e’ve been on a real journey,” says Paul Grey, hospitality bigwig at Friends House. It’s culminated in the relaunch of the basement eatery as a meat-free enterprise.
Housed in the central offices of Quakers in Britain, it’s a “destination venue that’s underpinned by our testimonies of simplicity, truth, integrity, and sustainability,” says Paul.
The team want people to use the whole building. “A lot of individuals come from the tube and through the garden, but they don’t realise we have a café and a restaurant,” says Paul. “We’d like them to visit us for an ethically-sourced meal. Our menu will be seasonal, and we’ll keep it fresh with some specials too.”
Seating fifty-eight, the modern room is decked out in eco-sourced materials, with eye-catching preserved reindeer moss lining one wall. And the new name epitomises the ethos of the project – planting and spreading ideas.
The Quakers have always shown compassion for animals, and over the years they’ve increasingly considered how to channel that value into the food they serve. “We started a small-steps approach that’s gradually led to where we are now,” says Paul.
Open-minded chef Mauro Calheiros has found the new trajectory challenging but rewarding. “It’s satisfying; I’m really enjoying it,” he says. “I come from a background where my parents made me try different things. I’m originally from São Paulo, and my dad used to travel to the Amazon and bring things back for us to try that we had never seen before.”
Mauro’s created a host of plates, including shallot tarte tatin, lentil burger with piquillo peppers, and pistachio, lemon and ricotta cheesecake served with honey from the rooftop hives.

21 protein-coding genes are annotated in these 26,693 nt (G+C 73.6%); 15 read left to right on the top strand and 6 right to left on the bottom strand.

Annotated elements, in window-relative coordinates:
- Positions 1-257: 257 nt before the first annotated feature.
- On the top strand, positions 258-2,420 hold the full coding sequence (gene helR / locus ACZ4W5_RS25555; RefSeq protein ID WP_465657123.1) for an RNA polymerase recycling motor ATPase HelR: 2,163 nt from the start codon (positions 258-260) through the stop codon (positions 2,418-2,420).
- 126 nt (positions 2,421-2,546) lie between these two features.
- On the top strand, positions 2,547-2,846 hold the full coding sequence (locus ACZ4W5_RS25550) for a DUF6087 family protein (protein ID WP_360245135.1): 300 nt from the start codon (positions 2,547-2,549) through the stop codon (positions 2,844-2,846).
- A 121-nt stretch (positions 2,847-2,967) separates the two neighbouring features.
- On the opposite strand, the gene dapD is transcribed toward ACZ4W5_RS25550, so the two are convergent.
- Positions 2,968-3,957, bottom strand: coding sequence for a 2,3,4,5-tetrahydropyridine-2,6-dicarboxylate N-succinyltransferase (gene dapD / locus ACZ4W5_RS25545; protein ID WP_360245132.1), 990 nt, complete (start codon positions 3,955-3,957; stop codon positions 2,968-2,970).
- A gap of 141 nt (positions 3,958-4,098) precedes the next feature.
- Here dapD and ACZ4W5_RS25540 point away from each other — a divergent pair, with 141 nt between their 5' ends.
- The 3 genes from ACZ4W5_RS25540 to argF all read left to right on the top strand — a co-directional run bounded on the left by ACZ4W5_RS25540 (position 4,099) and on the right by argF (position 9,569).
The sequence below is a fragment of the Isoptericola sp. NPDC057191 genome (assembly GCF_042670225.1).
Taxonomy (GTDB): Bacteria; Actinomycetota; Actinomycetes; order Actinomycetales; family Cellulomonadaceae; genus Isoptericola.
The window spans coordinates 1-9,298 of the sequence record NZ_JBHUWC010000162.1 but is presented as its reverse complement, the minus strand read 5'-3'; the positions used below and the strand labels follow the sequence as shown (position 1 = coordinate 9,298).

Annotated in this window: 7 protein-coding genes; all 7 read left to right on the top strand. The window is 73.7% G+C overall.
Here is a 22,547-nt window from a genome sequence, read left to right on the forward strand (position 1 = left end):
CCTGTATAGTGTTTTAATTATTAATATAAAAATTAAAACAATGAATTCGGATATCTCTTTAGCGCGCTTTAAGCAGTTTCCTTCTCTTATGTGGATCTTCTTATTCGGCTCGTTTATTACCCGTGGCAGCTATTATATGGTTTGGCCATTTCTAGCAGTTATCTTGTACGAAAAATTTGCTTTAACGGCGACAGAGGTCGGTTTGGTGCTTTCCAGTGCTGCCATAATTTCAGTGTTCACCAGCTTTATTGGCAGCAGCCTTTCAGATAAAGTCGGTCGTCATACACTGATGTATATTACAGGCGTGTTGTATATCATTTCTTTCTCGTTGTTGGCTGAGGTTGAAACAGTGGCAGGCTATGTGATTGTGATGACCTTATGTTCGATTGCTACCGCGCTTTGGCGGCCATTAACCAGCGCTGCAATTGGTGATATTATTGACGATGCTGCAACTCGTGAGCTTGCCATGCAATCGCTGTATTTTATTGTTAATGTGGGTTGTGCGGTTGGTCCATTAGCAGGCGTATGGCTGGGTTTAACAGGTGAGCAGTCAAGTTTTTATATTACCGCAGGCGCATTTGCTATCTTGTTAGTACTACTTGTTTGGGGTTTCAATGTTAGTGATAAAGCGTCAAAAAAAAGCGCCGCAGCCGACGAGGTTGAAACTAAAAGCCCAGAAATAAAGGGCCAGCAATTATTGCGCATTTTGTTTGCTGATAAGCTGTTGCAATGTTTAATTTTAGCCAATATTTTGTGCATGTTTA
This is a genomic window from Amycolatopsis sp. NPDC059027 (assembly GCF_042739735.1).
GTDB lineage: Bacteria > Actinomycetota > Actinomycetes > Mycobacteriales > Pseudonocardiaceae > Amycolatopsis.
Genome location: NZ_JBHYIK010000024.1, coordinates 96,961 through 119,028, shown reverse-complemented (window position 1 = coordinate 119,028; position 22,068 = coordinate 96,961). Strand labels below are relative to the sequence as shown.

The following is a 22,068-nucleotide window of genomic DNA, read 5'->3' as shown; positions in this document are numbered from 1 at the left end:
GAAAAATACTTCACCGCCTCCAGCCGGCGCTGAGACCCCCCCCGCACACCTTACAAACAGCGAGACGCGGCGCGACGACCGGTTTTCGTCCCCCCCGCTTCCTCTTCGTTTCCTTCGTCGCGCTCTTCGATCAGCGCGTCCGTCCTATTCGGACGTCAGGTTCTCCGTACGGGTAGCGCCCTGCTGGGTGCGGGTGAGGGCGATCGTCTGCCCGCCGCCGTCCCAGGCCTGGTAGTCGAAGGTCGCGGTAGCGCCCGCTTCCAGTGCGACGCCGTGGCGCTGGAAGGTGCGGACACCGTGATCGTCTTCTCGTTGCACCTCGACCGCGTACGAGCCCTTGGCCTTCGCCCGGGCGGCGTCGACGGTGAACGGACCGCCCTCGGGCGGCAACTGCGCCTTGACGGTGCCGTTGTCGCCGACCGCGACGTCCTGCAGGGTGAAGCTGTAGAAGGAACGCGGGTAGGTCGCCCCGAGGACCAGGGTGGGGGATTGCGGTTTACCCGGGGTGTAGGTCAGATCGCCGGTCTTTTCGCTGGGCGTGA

He’s been experimenting with meat alternatives too. “I did a lot of research on seitan. Most didn’t have much taste and were rubbery, but I managed to find one that’s particularly good.
Their chorizo version is absolutely beautiful: I mix it with paprika and pumpkin and use it in a pie.” Slightly spicy and smoky, the textural filling is surrounded by incredibly thin and light pastry, making it one of our top picks.
The provenance and carbon footprint of the ingredients are important: 71% are British, all cheeses are sourced from the UK, and their fruit and veg are Fairtrade and organic.
“We found a farm in Wiltshire that produces chia, quinoa, and different oils,” says Mauro. “We’re going to draw a map for customers showing them where everything comes from – it will tell a story.”
Mauro’s favourite item is his chestnut mushroom stroganoff. “That dish is so easy to make and is amazingly tasty,” he says. “It’s very creamy – that’s from the cashew we use in the sauce.”
Another must-order is the vegan fish and chips, where super crisp gluten-free batter encases hunks of banana blossom. Falling apart in flakes – just like cod or haddock – it has a taste of the sea and is an absolute revelation.
“I soak it in Cornish seaweed and samphire for a few days,” says Mauro. “It’s spongy, and takes on those flavours. It’s really something else; I think that one’s going to be a huge success.”
Main image: Suki Ferguson for BYM